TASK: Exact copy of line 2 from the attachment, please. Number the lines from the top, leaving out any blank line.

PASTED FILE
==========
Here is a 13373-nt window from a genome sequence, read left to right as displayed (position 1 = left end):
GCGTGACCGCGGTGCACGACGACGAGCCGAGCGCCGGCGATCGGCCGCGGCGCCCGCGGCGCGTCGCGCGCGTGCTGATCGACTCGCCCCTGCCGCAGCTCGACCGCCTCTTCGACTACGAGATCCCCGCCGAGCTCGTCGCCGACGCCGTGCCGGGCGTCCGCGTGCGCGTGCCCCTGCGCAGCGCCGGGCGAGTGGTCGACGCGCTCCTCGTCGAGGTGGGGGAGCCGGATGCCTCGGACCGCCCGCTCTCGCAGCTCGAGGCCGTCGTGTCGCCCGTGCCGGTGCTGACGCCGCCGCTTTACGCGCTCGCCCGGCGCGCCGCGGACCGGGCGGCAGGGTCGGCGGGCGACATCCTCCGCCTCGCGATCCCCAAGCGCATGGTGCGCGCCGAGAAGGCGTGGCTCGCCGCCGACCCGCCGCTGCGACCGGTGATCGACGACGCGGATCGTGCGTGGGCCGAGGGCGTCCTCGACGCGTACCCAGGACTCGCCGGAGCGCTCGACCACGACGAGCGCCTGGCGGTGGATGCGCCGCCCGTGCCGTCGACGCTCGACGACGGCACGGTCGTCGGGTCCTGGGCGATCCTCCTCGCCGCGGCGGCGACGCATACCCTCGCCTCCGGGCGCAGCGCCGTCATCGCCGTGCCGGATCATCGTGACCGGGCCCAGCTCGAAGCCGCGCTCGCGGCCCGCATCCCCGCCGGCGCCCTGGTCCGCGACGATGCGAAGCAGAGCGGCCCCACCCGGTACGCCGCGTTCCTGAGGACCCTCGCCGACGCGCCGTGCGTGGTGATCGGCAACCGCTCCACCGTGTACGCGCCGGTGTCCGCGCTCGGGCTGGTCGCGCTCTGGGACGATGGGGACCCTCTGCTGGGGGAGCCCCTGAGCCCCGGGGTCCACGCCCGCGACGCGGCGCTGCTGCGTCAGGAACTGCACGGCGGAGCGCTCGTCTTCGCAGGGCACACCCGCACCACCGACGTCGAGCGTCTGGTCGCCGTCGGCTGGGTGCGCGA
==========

GCGTGACCGCGGTGCACGACGACGAGCCGAGCGCCGGCGATCGGCCGCGGCGCCCGCGGCGCGTCGCGCGCGTGCTGATCGACTCGCCCCTGCCGCAGCTCGACCGCCTCTTCGACTACGAGATCCCCGCCGAGCTCGTCGCCGACGCCGTGCCGGGCGTCCGCGTGCGCGTGCCCCTGCGCAGCGCCGGGCGAGTGGTCGACGCGCTCCTCGTCGAGGTGGGGGAGCCGGATGCCTCGGACCGCCCGCTCTCGCAGCTCGAGGCCGTCGTGTCGCCCGTGCCGGTGCTGACGCCGCCGCTTTACGCGCTCGCCCGGCGCGCCGCGGACCGGGCGGCAGGGTCGGCGGGCGACATCCTCCGCCTCGCGATCCCCAAGCGCATGGTGCGCGCCGAGAAGGCGTGGCTCGCCGCCGACCCGCCGCTGCGACCGGTGATCGACGACGCGGATCGTGCGTGGGCCGAGGGCGTCCTCGACGCGTACCCAGGACTCGCCGGAGCGCTCGACCACGACGAGCGCCTGGCGGTGGATGCGCCGCCCGTGCCGTCGACGCTCGACGACGGCACGGTCGTCGGGTCCTGGGCGATCCTCCTCGCCGCGGCGGCGACGCATACCCTCGCCTCCGGGCGCAGCGCCGTCATCGCCGTGCCGGATCATCGTGACCGGGCCCAGCTCGAAGCCGCGCTCGCGGCCCGCATCCCCGCCGGCGCCCTGGTCCGCGACGATGCGAAGCAGAGCGGCCCCACCCGGTACGCCGCGTTCCTGAGGACCCTCGCCGACGCGCCGTGCGTGGTGATCGGCAACCGCTCCACCGTGTACGCGCCGGTGTCCGCGCTCGGGCTGGTCGCGCTCTGGGACGATGGGGACCCTCTGCTGGGGGAGCCCCTGAGCCCCGGGGTCCACGCCCGCGACGCGGCGCTGCTGCGTCAGGAACTGCACGGCGGAGCGCTCGTCTTCGCAGGGCACACCCGCACCACCGACGTCGAGCGTCTGGTCGCCGTCGGCTGGGTGCGCGA